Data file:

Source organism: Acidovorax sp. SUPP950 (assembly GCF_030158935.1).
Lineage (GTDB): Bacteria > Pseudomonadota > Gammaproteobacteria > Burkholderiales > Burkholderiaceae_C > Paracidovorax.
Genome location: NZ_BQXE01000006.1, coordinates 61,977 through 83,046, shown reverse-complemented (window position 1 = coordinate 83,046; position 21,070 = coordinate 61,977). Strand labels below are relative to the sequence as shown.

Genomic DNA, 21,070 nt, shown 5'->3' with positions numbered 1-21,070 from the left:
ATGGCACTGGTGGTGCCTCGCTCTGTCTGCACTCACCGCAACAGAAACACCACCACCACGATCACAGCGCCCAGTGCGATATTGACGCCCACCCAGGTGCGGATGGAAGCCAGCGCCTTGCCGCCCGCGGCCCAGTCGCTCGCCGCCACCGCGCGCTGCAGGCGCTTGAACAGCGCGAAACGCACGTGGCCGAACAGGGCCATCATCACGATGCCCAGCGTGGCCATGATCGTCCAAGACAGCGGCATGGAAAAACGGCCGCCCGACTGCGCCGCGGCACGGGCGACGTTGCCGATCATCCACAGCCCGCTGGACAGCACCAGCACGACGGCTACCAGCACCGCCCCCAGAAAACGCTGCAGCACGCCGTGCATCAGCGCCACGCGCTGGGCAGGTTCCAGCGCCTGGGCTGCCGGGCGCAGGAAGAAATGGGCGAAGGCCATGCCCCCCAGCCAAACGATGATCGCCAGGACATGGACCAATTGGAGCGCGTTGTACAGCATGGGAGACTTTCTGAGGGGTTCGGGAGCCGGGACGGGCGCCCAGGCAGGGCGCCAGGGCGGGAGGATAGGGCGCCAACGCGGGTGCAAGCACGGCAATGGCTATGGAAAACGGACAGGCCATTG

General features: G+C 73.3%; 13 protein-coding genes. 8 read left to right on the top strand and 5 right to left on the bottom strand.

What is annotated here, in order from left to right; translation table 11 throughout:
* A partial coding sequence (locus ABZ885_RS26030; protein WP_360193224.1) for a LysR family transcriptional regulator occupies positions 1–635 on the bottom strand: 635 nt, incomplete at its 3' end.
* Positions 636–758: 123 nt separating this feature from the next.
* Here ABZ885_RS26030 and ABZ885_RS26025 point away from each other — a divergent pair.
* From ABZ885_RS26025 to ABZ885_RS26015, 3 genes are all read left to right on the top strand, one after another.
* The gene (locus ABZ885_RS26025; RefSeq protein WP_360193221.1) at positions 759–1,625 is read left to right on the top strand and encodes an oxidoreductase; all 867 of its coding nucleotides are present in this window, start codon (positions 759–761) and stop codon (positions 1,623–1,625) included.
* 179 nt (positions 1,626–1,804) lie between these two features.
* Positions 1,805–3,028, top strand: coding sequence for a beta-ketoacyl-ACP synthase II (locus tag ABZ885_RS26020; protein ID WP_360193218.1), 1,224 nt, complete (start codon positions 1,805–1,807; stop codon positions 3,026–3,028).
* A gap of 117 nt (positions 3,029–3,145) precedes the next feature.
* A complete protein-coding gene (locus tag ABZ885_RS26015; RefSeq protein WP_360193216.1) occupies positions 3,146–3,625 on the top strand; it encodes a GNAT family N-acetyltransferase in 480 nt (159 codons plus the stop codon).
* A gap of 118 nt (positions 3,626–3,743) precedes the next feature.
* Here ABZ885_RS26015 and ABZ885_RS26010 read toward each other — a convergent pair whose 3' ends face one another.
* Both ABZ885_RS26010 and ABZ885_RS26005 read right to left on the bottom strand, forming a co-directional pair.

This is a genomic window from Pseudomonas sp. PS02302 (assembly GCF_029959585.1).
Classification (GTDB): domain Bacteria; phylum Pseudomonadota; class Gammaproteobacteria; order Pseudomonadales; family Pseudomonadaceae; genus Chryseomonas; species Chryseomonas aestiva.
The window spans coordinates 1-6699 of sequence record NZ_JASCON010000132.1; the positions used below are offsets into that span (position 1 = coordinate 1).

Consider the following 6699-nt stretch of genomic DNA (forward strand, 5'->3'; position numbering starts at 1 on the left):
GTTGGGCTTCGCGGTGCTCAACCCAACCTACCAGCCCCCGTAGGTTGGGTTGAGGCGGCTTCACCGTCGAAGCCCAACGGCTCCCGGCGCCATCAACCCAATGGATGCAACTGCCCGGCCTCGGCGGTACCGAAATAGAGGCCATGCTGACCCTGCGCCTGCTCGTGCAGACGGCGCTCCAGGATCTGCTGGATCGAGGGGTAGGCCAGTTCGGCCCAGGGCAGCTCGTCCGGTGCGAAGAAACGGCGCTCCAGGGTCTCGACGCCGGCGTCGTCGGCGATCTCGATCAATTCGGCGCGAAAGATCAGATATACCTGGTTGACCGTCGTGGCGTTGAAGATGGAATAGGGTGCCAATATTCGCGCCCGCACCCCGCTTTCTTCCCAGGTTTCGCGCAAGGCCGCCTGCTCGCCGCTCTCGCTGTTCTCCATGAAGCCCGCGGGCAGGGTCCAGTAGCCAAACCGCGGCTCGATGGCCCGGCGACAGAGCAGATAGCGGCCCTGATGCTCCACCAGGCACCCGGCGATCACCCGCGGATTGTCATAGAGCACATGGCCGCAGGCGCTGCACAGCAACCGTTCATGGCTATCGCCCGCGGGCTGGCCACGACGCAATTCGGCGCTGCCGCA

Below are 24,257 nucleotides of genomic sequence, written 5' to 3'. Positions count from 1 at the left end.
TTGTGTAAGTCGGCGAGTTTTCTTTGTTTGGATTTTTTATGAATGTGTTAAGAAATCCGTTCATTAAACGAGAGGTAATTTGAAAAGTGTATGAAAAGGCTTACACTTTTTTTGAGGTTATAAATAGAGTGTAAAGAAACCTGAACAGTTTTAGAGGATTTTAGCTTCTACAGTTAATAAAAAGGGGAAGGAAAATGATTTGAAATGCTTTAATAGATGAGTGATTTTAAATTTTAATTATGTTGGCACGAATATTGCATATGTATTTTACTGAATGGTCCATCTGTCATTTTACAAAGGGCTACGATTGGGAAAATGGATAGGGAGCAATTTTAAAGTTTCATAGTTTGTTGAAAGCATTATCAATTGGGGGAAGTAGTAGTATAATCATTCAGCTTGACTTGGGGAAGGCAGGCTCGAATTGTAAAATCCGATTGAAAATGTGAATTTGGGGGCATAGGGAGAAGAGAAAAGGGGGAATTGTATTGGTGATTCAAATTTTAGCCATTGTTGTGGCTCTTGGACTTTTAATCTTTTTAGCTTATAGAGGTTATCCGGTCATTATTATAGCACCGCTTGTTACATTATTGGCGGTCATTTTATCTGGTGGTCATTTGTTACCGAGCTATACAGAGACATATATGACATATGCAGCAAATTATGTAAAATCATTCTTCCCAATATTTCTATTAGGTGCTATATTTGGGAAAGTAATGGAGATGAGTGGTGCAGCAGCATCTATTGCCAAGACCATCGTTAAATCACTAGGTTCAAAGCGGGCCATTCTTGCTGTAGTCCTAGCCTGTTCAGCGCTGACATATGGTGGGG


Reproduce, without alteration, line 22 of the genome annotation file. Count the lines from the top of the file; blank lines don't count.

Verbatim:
The window spans coordinates 1-6699 of sequence record NZ_JASCON010000132.1; the positions used below are offsets into that span (position 1 = coordinate 1).